"Canadians have given up on Israeli cannabis exports"

Participants at Tel Aviv cannabis conference Photo: PR
Participants at Tel Aviv cannabis conference Photo: PR

DLA Piper Canada partner Adv. Noam Goodman and iCan founder Saul Kaye speak to "Globes" about the cannabis opportunities Israel is missing.

Last month cannabis became completely legal throughout Canada for both medical and leisure purposes. However, although the Canadian market represents a larger than ever opportunity for Israeli companies, the Canadians have already given up somewhat on working with Israel, explains DLA Piper Canada Partner Adv. Noam Goodman, who specializes in cannabis regulation.

"Israeli companies are seeking capital investments from Canadian enterprises but they are disappointed that exports from Israel have not been approved and are beginning to lose faith in it ever happening, because they are continually being told that approval of exports is just around the corner," Goodman said. "Consequently, Canadian companies are currently less interested in speaking with cannabis growers but rather with those who are developing cannabis related technologies such as special inhalers, software and sensors for controlling agricultural cultivation, innovative irrigation solutions and the like. However, there are not so many Israeli technologies targeting the cannabis market despite the apparent Israeli expertise in the field."

Goodman recently took part in the "Canada, Cannabis and Law" conference held in Israel by DLA Piper Canada in partnership with Israeli law firm Meitar Liquornik Geva Leshem Tal and Israel Advanced Technology Industries (IATI).

Unique in this market is Israeli company "Tikun Olam," which is pioneering and prominent among the eight companies that were marketing medical cannabis directly to Israeli consumers even before the cannabis reform that was introduced in April 2018. Tikun Olam has already been a partner in setting up the Canadian company MedReleaf, to which it transferred rights for the special strains that it has developed. MedReleaf has built up these strains in Canada while using the Tikun Olam brand. On this basis, among other things, MedReleaf was acquired by Canadian company Aurora Cannabis for $2.51 billion last May. Even before the sale, Tikun Olam had sold MedReleaf shares for $22 million, and kept a 9% stake in the company before the sale (that were worth about $180 million at the time of the sale). Consequently, Tikun Olam is likely the richest cannabis company in Israel. According to other reports, the company sold the balance of its shares during the sale of MedReleaf to Aurora and completed an exit worth $250 million.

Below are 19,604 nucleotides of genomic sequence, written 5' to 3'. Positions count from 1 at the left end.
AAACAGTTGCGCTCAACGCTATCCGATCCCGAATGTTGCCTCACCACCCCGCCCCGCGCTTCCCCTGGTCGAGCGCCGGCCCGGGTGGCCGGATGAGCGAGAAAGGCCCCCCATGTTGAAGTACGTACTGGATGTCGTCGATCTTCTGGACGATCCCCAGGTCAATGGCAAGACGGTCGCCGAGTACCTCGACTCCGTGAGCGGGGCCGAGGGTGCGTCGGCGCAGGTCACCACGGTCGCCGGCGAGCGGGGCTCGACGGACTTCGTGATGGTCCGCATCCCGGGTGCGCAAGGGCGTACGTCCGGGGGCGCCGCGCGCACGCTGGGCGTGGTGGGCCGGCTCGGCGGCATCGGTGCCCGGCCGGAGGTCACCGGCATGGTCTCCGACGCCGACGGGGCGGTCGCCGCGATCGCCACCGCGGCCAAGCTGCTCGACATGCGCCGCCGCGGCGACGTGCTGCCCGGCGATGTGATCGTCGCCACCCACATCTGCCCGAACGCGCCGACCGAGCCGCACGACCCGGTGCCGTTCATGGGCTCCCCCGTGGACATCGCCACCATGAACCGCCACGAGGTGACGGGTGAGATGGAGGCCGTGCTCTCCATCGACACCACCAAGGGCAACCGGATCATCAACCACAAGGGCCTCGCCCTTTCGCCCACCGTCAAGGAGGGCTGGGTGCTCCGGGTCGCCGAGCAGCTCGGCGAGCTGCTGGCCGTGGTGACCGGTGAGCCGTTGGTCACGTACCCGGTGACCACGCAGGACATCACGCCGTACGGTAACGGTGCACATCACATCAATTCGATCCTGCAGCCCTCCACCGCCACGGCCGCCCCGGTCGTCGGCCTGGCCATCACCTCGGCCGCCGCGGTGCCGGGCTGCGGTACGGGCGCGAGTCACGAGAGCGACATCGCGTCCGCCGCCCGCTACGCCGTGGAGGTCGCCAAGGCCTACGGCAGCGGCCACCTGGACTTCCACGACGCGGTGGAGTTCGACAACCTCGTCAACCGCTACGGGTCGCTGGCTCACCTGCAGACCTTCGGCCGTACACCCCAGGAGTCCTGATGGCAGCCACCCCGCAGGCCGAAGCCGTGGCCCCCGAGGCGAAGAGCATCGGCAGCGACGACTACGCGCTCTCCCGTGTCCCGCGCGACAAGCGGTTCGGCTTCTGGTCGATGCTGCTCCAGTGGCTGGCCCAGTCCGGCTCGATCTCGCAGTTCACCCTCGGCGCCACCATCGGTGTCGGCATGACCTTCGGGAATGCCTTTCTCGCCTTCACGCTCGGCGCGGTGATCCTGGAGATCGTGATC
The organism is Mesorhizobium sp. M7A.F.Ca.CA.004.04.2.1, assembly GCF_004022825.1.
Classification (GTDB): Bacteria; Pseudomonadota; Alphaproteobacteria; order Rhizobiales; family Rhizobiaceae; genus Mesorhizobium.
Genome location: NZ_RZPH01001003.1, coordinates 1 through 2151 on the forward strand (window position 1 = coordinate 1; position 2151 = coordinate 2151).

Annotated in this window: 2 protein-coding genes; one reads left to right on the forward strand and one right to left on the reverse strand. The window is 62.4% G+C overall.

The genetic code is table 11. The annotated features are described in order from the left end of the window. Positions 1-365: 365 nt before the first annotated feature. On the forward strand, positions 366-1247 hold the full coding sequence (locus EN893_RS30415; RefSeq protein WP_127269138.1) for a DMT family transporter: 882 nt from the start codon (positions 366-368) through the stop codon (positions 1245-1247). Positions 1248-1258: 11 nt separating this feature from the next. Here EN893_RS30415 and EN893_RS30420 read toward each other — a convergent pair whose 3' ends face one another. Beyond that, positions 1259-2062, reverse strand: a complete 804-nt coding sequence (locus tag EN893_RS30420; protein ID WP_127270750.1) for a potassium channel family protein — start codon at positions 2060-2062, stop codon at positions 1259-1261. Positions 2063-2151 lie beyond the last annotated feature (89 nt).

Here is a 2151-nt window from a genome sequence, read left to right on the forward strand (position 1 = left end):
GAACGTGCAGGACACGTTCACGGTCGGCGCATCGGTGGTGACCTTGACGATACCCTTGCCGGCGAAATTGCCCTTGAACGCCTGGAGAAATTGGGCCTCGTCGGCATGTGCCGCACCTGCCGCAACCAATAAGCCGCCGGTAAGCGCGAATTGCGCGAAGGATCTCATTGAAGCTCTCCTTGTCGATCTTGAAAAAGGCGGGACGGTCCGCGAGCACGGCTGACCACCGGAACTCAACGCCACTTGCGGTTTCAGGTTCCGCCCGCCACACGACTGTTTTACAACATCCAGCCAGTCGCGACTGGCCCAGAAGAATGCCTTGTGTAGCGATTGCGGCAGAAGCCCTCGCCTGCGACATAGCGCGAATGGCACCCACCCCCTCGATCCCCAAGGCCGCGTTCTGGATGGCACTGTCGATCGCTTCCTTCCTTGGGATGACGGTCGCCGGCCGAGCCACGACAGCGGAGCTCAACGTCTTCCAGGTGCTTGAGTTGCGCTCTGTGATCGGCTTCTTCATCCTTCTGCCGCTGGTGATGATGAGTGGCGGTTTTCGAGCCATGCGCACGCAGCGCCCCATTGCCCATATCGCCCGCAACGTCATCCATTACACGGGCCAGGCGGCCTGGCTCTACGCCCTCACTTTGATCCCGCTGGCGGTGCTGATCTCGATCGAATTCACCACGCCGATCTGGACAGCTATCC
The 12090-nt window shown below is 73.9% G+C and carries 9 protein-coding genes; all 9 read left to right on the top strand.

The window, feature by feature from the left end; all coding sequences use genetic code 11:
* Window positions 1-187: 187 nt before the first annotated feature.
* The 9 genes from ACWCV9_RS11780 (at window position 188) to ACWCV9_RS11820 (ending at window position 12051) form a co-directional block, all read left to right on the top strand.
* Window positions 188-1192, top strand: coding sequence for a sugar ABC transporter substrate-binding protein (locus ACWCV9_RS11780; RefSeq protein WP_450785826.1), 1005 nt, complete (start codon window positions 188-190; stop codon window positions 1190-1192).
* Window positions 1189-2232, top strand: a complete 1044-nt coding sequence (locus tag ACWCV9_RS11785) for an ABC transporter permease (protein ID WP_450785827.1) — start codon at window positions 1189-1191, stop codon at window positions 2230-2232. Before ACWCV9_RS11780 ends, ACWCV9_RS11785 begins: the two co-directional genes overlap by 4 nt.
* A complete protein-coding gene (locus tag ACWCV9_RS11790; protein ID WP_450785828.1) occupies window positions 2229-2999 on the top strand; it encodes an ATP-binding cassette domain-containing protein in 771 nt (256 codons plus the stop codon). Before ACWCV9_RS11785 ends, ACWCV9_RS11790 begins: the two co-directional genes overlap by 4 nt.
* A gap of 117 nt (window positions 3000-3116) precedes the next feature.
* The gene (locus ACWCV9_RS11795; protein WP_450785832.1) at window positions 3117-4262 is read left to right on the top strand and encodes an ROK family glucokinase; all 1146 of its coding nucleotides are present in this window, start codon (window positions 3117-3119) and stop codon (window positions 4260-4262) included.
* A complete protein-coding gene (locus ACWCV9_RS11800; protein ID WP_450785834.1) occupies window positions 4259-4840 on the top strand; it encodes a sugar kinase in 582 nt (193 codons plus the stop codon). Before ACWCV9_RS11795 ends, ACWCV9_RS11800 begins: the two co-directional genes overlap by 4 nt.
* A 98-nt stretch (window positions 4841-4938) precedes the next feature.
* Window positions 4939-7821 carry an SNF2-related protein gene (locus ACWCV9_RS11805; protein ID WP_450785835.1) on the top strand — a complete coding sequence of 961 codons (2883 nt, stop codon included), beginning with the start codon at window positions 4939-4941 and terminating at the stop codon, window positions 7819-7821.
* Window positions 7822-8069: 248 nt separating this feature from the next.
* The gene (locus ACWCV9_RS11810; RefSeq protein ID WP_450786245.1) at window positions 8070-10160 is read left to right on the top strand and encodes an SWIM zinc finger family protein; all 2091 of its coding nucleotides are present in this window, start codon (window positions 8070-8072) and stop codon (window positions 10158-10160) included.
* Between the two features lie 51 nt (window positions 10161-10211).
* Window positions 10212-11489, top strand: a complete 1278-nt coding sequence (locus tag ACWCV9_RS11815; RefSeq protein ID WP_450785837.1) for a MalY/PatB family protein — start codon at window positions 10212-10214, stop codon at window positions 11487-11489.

Tikun Olam is a private company and has not disclosed the structure of the agreement with MedReleaf that became part of Aurora following its sale, although it has earned additional revenue beyond the shares, without actually exporting cannabis plants from Israel but just the knowhow.

Tikun Olam is also the only Israeli company that has conducted clinical trials on specific cannabis strains on patients with various diseases and published the trials in scientific periodicals.

In the same way that Tikun Olam set up its activities in Canada, it also set up the Tikun Olam brand in the US a year ago, a cooperative endeavor already operating in eight US states. In 2017, Tikun Olam established activities in Australia under the name of Medifarm and in 2018, it also established activities in the UK.

"The Canadians still want to import the plants themselves from Israel due to price considerations," says Goodman. "In Canada, by law, the plant has to be cultivated in a closed greenhouse while continually monitoring the temperature and levels of light. Israel can produce cannabis in external greenhouses at a cheap price and not only that, but supply on the Canadian market is not sufficient at the moment to meet the demand. So according to estimates, it will have to import. However, Canadian companies, as previously stated, are fed up with hearing unfulfilled statements that exports are near at hand, even though they want agreements with Israeli growers. They are also fed up with the subject and don't want to invest their time in it. Even the CEO of Tilray, Canada's cannabis market leader, is on record as saying that it seems that it is not happening. When approval is received then we'll speak to you."